The QMAP and MAT/TOCO experiments for measuring anisotropy in the cosmic microwave background

A. Miller, J. Beach, S. Bradley, R. Caldwell, H. Chapman, M. J. Devlin, W. B. Dorwart, T. Herbig, D. Jones, G. Monnelly, C. B. Netterfield, M. Nolta, L. A. Page, J. Puchalla, T. Robertson, E. Torbet, H. T. Tran, W. E. Vinje

Research output: Contribution to journalArticlepeer-review

34 Scopus citations


We describe two related experiments that measured the anisotropy in the cosmic microwave background (CMB). QMAP was a balloon-borne telescope that flew twice in 1996, collecting data on degree angular scales with an array of six high electron mobility transistor-based amplifiers (HEMTs). QMAP used an interlocking scan strategy to directly produce high signal-to-noise ratio CMB maps over a limited region of sky. The QMAP gondola was then refitted for ground-based work as the MAT/TOCO experiment. Observations were made from 5200 m on Cerro Toco in Northern Chile in 1997 and 1998 using time domain beam synthesis. MAT/TOCO measured the rise and fall of the CMB angular spectrum, thereby localizing the position of the first peak to lpeak = 216 ± 14. In addition to describing the instruments, we discuss the data selection methods, check for systematic errors, and compare the MAT/TOCO results to those from recent experiments. The previously reported data are updated to account for a small calibration shift and corrected to account for a small contribution from known sources of foreground emission. The resulting amplitude of the first peak for 160 < l < 240 is δTpeak = 80.9 ± 3.4 ± 5.1 μK, where the first uncertainty is statistical and the second is from calibration.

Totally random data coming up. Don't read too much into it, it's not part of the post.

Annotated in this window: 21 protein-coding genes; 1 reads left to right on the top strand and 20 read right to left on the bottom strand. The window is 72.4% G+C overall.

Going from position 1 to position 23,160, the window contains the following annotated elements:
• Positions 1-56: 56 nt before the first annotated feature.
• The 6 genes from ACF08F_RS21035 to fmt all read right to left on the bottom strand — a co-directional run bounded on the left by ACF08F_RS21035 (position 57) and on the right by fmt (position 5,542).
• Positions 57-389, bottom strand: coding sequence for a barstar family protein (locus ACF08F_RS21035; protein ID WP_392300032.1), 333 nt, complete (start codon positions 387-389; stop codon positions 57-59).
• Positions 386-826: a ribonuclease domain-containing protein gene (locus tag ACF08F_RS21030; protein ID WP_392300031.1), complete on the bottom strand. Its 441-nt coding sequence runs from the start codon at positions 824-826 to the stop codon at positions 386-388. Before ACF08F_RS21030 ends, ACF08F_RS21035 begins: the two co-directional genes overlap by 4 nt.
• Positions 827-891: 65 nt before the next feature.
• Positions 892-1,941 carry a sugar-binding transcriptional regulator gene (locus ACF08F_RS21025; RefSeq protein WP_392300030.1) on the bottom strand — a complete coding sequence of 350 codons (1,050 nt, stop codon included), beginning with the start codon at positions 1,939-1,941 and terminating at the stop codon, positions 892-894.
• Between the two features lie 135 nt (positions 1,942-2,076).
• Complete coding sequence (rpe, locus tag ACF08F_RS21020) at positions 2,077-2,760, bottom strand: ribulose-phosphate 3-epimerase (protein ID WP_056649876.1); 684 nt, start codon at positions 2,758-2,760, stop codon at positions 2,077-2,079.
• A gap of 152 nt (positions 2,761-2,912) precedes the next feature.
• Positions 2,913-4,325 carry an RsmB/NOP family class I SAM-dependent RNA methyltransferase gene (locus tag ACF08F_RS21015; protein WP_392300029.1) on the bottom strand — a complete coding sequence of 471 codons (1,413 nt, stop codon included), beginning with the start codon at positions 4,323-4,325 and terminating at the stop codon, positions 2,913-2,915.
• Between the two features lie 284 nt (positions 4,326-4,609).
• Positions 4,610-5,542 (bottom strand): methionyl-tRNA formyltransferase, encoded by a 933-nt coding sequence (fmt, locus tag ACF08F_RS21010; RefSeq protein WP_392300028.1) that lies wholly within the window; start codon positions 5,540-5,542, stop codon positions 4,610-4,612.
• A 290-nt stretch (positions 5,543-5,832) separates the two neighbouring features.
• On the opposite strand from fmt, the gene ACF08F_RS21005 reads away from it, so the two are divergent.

Original languageEnglish (US)
Pages (from-to)115-141
Number of pages27
JournalAstrophysical Journal, Supplement Series
Issue number2
StatePublished - Jun 2002

All Science Journal Classification (ASJC) codes

  • Astronomy and Astrophysics
  • Space and Planetary Science


  • Cosmic microwave background
  • Instrumentation: miscellaneous


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